British University Experiments With Online 'Shaming' of Non-Recyclers: Does It Work? Is It a Good Idea?

recycling bins scottsdale arizona photo

The right place for recycling. Photo: Dru Bloomfield / Creative Commons.

If all your friends and peers could see what you were chucking into the trash, would you recycle more? Early reports from a dormitory experiment at England's Newcastle University suggest online "shaming" can be successful in increasing recycling rates, at least temporarily, but critics say the idea is too "Big Brother"-style for their tastes.Four student households in the Newcastle residence halls have agreed to have sensor-triggered camera phones, or "BinCams," attached to the lids of their trash cans. The cameras take a picture each time the bin is closed and upload a photograph of its contents to Facebook, where fellow students can play trash monitor -- and take note of each others' junk-food-eating habits.

Recycling Rates Went Up Quickly
"If there is anything in [the trash] that could be recycled, they will lose points and slide down the league table of participants. Worse still, they could be shamed by their friends," the BBC reported, noting that after just two weeks, the amount of recyclable materials being trashed had dramatically dropped.

This online accountability is exactly what the researcher who devised the experiment had in mind. As project leader Anje Thieme told the British broadcaster:

"Normally, when you throw something away, the lid goes down and you forget about it. But by taking a photograph and uploading it to Facebook, it's a bit like having your conscience sat on your shoulder."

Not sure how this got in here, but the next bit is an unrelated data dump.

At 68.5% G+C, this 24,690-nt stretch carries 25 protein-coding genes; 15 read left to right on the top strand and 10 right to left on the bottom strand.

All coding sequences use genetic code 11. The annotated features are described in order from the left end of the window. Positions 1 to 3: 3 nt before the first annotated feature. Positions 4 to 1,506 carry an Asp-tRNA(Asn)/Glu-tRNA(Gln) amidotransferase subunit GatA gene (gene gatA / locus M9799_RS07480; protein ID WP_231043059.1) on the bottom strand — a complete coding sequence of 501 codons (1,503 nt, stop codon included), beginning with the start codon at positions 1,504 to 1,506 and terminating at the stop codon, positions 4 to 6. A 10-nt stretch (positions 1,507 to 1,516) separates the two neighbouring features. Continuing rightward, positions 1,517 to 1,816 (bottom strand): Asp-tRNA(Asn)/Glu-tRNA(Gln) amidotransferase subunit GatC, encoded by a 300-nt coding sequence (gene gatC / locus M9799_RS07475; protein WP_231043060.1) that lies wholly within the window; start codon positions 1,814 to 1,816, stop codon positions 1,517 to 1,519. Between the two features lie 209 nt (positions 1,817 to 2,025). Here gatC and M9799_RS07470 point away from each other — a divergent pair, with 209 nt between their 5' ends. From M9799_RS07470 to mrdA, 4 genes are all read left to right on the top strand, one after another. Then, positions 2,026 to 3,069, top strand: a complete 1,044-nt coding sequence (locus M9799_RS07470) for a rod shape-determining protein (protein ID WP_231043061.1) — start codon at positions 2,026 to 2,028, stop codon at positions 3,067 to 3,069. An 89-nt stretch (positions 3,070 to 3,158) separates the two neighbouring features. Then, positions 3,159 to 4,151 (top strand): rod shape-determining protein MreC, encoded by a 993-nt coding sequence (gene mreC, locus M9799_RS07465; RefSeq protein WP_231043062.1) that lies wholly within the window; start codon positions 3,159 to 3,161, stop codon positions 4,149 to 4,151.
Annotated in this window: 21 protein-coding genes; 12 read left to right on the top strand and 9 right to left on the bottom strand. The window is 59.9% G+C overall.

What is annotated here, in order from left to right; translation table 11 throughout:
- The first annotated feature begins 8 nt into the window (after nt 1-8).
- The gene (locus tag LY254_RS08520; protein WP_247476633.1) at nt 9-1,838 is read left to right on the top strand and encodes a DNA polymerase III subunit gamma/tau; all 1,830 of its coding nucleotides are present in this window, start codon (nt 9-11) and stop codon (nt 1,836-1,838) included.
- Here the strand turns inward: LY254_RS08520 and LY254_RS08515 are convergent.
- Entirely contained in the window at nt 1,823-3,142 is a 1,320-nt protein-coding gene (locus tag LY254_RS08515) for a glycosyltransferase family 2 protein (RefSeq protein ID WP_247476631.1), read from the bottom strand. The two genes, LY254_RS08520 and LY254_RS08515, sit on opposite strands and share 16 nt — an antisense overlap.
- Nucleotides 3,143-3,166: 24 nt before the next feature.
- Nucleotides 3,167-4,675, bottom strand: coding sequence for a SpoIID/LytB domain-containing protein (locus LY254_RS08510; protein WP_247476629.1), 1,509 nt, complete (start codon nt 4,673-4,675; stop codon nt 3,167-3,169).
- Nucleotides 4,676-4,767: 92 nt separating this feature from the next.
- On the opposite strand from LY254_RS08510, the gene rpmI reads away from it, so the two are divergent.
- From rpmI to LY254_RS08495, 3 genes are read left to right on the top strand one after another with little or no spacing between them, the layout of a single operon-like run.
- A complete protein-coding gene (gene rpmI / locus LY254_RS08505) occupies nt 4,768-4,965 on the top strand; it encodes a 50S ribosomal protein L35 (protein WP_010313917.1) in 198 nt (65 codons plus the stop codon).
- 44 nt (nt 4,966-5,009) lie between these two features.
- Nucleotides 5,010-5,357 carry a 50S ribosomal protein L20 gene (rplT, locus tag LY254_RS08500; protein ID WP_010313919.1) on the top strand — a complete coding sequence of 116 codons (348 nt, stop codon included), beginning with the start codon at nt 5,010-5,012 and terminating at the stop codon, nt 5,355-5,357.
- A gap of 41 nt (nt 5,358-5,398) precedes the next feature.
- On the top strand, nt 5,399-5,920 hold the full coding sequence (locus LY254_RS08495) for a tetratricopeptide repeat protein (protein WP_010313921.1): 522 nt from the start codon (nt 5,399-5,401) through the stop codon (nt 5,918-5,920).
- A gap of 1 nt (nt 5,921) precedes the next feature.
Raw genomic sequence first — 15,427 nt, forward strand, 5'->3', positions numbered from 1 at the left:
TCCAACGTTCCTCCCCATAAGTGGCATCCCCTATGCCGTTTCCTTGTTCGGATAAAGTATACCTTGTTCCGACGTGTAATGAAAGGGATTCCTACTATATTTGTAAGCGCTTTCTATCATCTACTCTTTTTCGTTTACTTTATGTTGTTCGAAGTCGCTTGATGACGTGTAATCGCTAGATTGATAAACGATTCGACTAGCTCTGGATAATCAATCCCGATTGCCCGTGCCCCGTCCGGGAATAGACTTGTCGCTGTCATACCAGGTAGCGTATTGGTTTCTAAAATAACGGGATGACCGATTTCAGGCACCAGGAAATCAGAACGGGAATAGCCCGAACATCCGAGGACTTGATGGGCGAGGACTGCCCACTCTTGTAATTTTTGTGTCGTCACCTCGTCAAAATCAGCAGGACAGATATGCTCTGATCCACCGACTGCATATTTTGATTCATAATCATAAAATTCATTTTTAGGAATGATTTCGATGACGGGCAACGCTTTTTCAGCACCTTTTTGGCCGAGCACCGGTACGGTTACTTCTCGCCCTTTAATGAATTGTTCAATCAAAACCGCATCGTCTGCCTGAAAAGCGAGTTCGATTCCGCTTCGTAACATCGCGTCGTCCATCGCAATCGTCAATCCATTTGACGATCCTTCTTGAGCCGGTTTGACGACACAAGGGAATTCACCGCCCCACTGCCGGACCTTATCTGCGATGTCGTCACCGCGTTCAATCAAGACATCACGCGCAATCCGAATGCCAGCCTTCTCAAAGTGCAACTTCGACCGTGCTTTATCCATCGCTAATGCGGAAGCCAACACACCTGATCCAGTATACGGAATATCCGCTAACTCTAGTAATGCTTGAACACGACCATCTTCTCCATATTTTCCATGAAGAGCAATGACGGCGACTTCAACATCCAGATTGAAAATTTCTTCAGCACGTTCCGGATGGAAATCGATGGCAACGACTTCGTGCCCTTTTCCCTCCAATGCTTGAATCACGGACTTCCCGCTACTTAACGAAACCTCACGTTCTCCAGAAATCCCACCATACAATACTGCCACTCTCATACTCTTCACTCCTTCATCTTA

Critics say it's more like having a cop sift through your trash, warning against attempts to broaden use of the BinCam. "Encouraging recycling is fine but publically humiliating those who choose not to is outrageous," Daniel Hamilton of the group Big Brother Watch told the British newspaper the Daily Mail.

Positive Incentives Needed Too
Guardian environmental blogger Leo Hickman meanwhile objects to the focus on the "stick" rather than the "carrot," though he acknowledges that the researchers "have already noted many potential problems, particularly over privacy and impediments to behavioral change." He suggested the financial incentives that have brought recycling rates up to 70 percent in the German town of Neustadt an der Weinstrasse as a better model:

"It seems a far more sensible starting point than, in the words of the Daily Mail, Big Brother-style, draconian measures such as cameras in bins, even if they are presented as hip and cuddly through the window dressing of being synched with Facebook and Twitter."

More on Recycling
Recycling Flash Mob Shows What Happens When You Do The Green Thing
Top 5 Recycling Faux Pas and How to Avoid Them
Does Recycling Really Make a Difference?
Joel Makower on Recycling and Industry Responsibility
Small Town Recycling
Can You Get a Ticket for not Recycling Properly?
What Really Goes On In A Recycling Plant?
Waste Reduction and Recycling Can Cut CO2 by 345 Million Tons a Year

Related Content on